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The Captain's Log: The Mystery of the Loaded Dice

By Jeffrey A. Rothermel



The Captain's Log

The Mystery of the Loaded Dice

(Part Two of the Dungeon Cooking Chronicles)


Computers occasionally misidentify a book. Humans occasionally misidentify dice. This Captain's Log entry highlights what can go wrong when no one opts to scrutinize what they have. Bookdealers, collectors and appraisers call it identify. Those in the Dungeons and Dragons world call it using the "identify" spell.


Authors note: This is a somewhat fictionalized account of a real Dungeons and Dragons Campaign. Few of the players knew one another prior to going to Captain's Book Shoppe LLC. The strangers expressed an interest in Dungeons and Dragons. They were recruited by Centauri-the-bookdealer whom is known to frequent Captain's Book Shoppe. If you are interested in joining, just ask to see Centauri the next time you are in the shop. The campaign events are basically real, but aspects have been fictionalized to protect client privacy. The campaign started with a book... Today we discuss The Player's Handbook.


Computers occasionally detect and categorize "a different book" as the same, comparable book. Experienced Dungeon's & Dragons (D&D) Handbook users can easily point out the differences of "the same book." Computers often mis-categorize (identify and group) Dungeons and Dragons items. Some things still require "human sense, touch and smell." The picture below depicts D&D Player's Handbooks. The "top left" and the "top center" are both technically, 6th printings from 1980 and have the same bibliographic information. Both covers were done by D. A. Trampier. The two thieves prying the ruby eye out of the statue is in my opinion, the iconic version. I would argue that the book with two thieves stealing the ruby is more collectable than the other version. The economics of playing Advanced Dungeons & Dragons with 1980s Tactical Studies Rules (TSR) collectable books rather than playing Fifth Edition Wizards of the Coast Dungeons and Dragons in 2024 is maybe an article for another time. Today, we will examine how one of the most ethical and skilled D&D players I know had loaded dice, a saloon changed its name, and I will also disclose the secret, magical recipe for Gnome Soup.


Dungeons & Dragons Players Handbooks.[1] Collectors will immediately spot the missing versions of the Player's Handbook. Biblio.com defines Completist Book Collecting as:


"A completist is a book collector who seeks all collectible editions of a particular title, subject, author, or other focus of their collection. Rather than just seeking the first edition of a book or work, a completist may seek all first appearances, including foreign publications, and works and objects ancillary to the book. A completist that collects a particular author seeks to assemble and exhaustive collection of all that author's works, in all states. A completist may also, for example, seek to obtain the manuscript editions, and even the typewriter that was used by the author, as well as the books they produced on it." Completist - Biblio.com Glossary of Book Collecting Terminology (Accessed February 18, 2024)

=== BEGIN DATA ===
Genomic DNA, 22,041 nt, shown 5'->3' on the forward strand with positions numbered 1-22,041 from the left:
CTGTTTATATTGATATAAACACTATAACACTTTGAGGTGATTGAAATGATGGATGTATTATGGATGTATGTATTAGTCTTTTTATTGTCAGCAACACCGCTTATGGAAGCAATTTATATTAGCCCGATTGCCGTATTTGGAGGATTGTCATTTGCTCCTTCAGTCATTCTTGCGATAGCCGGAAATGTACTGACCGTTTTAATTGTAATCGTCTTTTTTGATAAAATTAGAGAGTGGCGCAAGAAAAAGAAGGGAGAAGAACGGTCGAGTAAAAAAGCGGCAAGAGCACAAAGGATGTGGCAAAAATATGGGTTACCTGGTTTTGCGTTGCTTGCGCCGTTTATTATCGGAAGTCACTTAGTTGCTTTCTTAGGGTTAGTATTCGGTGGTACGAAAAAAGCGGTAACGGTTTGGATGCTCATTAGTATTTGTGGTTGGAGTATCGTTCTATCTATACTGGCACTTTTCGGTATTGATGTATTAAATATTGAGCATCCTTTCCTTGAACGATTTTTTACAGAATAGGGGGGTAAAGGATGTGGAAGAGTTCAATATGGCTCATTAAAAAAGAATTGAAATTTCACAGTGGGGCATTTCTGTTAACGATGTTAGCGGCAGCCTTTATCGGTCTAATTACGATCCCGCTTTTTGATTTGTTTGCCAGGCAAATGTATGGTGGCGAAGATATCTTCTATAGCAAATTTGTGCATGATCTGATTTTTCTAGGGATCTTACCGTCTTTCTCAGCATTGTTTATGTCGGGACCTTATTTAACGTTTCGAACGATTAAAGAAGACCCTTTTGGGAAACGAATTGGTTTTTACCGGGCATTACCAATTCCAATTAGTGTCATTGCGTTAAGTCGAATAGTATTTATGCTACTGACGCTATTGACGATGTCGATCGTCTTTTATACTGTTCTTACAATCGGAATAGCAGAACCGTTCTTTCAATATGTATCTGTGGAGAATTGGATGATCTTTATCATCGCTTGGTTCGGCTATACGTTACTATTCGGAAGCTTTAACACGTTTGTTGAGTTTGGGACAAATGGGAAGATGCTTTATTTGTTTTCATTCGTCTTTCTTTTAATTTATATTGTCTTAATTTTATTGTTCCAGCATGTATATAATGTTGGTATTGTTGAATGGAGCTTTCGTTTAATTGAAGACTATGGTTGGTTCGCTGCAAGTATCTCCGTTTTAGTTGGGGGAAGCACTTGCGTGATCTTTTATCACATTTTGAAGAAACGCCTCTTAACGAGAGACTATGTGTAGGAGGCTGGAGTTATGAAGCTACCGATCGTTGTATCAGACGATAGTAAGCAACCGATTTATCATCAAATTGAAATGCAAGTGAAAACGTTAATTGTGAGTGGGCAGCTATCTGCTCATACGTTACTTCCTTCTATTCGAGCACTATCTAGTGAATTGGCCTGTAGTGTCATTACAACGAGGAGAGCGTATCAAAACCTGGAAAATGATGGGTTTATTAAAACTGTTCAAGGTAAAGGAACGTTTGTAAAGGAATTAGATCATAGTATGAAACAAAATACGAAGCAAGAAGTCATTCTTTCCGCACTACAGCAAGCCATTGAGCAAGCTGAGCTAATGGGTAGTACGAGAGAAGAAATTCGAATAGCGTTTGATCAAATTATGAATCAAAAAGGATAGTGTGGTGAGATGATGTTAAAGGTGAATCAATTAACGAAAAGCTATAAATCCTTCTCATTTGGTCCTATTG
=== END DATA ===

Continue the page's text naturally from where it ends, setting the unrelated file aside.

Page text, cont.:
The hardbound books pictured above are more than commodities (collectables) in various conditions. They tell a story. They are a history of the game's evolution. The original (year 1978) Player's Handbook was 128 pages and detailed a player character class called: thief and a thief subclass called assassin. The Second Edition (year 1989) made no mention of the assassin class, or the fees paid to an assassin. It introduced the Rogue and still had the thief class. The Player's Handbook Core Rulebook I v3.5 was not only an awkwardly long title, but the character class of thief had disappeared. The Rogue had thieving skills. The current Player's Handbook is 320 pages and includes the additional dragonborn race.


Dungeons & Dragons Players Handbook Core Rulebook I v.3.5 did a superior job in comparing and contrasting the races as seen by the sketch on pages 12-13. A completist can often tell you the significance of each item in a collection. Controversy has a way of churning the book value caldron. This essay will avoid stepping into the minefield of the 1980s when the game was thought by some to be demonic. Centauri-the-Bookdealer would probably point out how the handbooks evolution and lack of a named Thief or Assassin was in part, a reflection of the marketing strategies of the times. The collector could tell you of other nuances and controversies, best left for another essay.


Our story resumed on February 17, 2024 in the fictional village of Pfhandalin. The Dungeon Master set the stage by describing a fictional world. A group of eight people from all walks of real life met to roleplay characters that work together to solve mysteries, puzzles and complete quests. Our party member, Kate, painted the sign which is below, and it also hangs over the door of the inn- in the fictional world of Phandalin. Artwork is a method of bridging the distant fictional concepts, while bringing it into clear reality.